LOS ANGELES -- In a year in which so many fights that boxing fans have wanted to see have not been made -- Manny Pacquiao against Floyd Mayweather, for example -- one of them is being delivered.
Junior welterweight titlist Amir Khan and interim titlist Marcos Maidana have reached agreement to meet on Dec. 11, Golden Boy CEO Richard Schaefer, who promotes both of them, told ESPN.com Wednesday.
The HBO-televised fight will take place at Mandalay Bay in Las Vegas.
"We came to an agreement [Tuesday] night. Khan is on board. Maidana is on board and I am finalizing everything with Mandalay Bay," Schaefer said outside of Staples Center during a news conference promoting Saturday night's Shane Mosley-Sergio Mora HBO PPV card.
It had been a hard negotiation with Khan preferring to fight in his native England and Maidana, of Argentina, wanting to fight on neutral ground in the United States. Schaefer said Maidana was willing to go England for a bigger payday, but Khan was unwilling to accommodate that.
So under the threat of a WBA-ordered purse bid on Sept. 21, which Maidana had asked for due to their impasse, the fight was finally agreed to.
"Amir wanted to have this fight in the U.K. and Maidana wanted the fight to be in the United States, but we worked on things and I was informed by Amir's lawyer that he would fight in the U.S.," Schaefer said. "There was some urgency for us to make a deal because of the purse bid coming up, but now we have a deal and I will inform the WBA that the fighters have reached agreement."
Had the fight gone to a purse bid, any promoter registered with the WBA could have won control of the fight, which Golden Boy did not want to happen, nor did Khan, who would have been entitled to 55 percent of the winning bid with 45 percent going to Maidana.
"We worked it out financially where everyone was happy," Schaefer said. "It was a difficult fight to put together but this was the fight I kept hearing from fans and media that they wanted to see. Golden Boy made some concessions and we got the fight done."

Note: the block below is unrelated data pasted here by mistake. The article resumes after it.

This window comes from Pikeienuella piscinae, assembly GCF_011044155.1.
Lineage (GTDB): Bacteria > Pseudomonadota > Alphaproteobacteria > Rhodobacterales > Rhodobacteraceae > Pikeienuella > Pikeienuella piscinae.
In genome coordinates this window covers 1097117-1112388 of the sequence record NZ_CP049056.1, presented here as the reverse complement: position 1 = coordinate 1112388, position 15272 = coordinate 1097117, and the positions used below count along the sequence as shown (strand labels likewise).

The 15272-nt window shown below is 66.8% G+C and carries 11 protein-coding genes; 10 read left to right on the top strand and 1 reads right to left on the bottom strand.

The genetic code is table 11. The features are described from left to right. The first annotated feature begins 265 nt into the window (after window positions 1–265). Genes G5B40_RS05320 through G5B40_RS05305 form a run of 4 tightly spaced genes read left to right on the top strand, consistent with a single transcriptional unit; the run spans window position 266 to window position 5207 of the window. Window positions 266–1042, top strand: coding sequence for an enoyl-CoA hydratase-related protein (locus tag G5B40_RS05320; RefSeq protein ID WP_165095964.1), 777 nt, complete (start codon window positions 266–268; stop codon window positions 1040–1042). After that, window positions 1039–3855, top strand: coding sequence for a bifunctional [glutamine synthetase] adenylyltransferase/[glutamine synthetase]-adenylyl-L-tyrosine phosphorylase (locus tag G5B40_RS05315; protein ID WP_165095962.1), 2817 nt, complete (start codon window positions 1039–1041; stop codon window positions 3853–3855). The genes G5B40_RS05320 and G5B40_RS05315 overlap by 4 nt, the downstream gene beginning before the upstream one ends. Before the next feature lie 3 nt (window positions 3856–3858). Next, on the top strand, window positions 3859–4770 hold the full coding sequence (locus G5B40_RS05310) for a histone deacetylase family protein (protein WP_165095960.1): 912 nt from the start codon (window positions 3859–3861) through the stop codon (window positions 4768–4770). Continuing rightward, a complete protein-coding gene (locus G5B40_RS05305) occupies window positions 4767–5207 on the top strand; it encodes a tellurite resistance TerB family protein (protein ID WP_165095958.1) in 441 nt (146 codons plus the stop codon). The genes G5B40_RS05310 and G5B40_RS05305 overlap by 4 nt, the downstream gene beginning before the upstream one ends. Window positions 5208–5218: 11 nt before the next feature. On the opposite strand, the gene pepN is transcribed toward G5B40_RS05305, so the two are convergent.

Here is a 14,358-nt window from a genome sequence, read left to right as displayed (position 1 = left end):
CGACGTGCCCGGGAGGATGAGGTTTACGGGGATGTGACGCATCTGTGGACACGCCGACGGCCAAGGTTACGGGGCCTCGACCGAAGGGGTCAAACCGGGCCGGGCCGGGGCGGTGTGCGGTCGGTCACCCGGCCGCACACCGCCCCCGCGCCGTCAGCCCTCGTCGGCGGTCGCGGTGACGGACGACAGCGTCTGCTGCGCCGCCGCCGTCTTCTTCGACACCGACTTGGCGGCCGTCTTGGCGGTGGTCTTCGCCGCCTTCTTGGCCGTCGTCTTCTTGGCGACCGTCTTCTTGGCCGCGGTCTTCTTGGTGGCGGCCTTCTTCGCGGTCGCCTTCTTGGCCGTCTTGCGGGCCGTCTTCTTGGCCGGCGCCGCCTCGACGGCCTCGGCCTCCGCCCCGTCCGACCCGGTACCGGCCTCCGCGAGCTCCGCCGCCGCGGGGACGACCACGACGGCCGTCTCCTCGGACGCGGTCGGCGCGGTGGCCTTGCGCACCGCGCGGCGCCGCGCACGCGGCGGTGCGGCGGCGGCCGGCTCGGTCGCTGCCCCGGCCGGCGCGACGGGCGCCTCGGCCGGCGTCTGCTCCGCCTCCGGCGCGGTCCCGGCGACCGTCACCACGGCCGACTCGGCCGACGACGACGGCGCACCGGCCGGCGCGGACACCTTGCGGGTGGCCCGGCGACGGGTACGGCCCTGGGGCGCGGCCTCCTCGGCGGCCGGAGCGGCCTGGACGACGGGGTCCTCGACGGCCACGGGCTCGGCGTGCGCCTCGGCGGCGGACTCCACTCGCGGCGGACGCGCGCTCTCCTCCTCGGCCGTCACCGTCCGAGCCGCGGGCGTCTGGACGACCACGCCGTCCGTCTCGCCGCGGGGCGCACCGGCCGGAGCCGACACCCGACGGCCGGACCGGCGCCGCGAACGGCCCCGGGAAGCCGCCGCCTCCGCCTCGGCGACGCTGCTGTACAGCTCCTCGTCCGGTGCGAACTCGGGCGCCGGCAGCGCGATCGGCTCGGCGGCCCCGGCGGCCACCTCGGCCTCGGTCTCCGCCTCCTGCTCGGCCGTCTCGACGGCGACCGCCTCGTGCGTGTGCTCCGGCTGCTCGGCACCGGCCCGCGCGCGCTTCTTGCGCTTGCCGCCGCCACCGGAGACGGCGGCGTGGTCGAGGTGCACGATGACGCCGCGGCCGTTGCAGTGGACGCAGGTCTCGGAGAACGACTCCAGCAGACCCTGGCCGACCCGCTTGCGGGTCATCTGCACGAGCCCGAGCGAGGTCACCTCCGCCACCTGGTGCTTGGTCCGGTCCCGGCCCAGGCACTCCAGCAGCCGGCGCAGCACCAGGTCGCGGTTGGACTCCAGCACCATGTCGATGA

"I want this fight and the fans want to see this fight," said Khan, who had called Schaefer's cell phone from England and spoke to ESPN.com. "It's two explosive styles meeting up. It's the explosive puncher [Maidana] against the quick and explosive boxer. They say Maidana has a style to beat a boxer, so let's see how good he is. Maidana wants to stop me from having my legacy, but that is not going to happen. But let him try."
Khan, who will be making his third defense, will get at least $1.5 million, plus revenue from the television rights in the United Kingdom. Maidana will earn $550,000 plus an undisclosed bump if he wins the fight.
Khan (23-1, 17 KOs), 23, won an Olympic silver medal in 2004. In 2009, Khan claimed a 140-pound world title by easily out-boxing Andriy Kotelnik, who had handed Maidana his only loss, a decision, in the fight before losing the title to Khan.
Khan's first defense was a 76-second demolition of mandatory challenger Dmitriy Salita in December. In May, Khan made his American debut with a dominant 11th-round knockout of Paulie Malignaggi in New York, Malignaggi's hometown.
Khan said he has no problem coming back to the U.S. to fight Maidana.
"I'm coming to fight him where he wants to fight. But I want this fight, so I am going where he wants to fight," Khan said. "That's how much I want this fight."
Maidana (29-1, 27 KOs), 27, stopped Victor Ortiz in the sixth round in June 2009 to claim the interim belt. He's defended it three times, including a difficult decision win against former titlist DeMarcus "Chop Chop" Corley in Argentina on Aug. 28.
Schaefer said a second televised bout will be added to the card. He said it could involve Ortiz, if he wins his fight with Vivian Harris on Saturday's Mosley-Mora undercard. Another possibility, Schaefer said, could be a match involving fast-rising middleweight Gennady Golovkin, who is promoted by Universum, Golden Boy's partner on Maidana's contract.
Dan Rafael is the boxing writer for ESPN.com. Follow him on Twitter @danrafaelespn.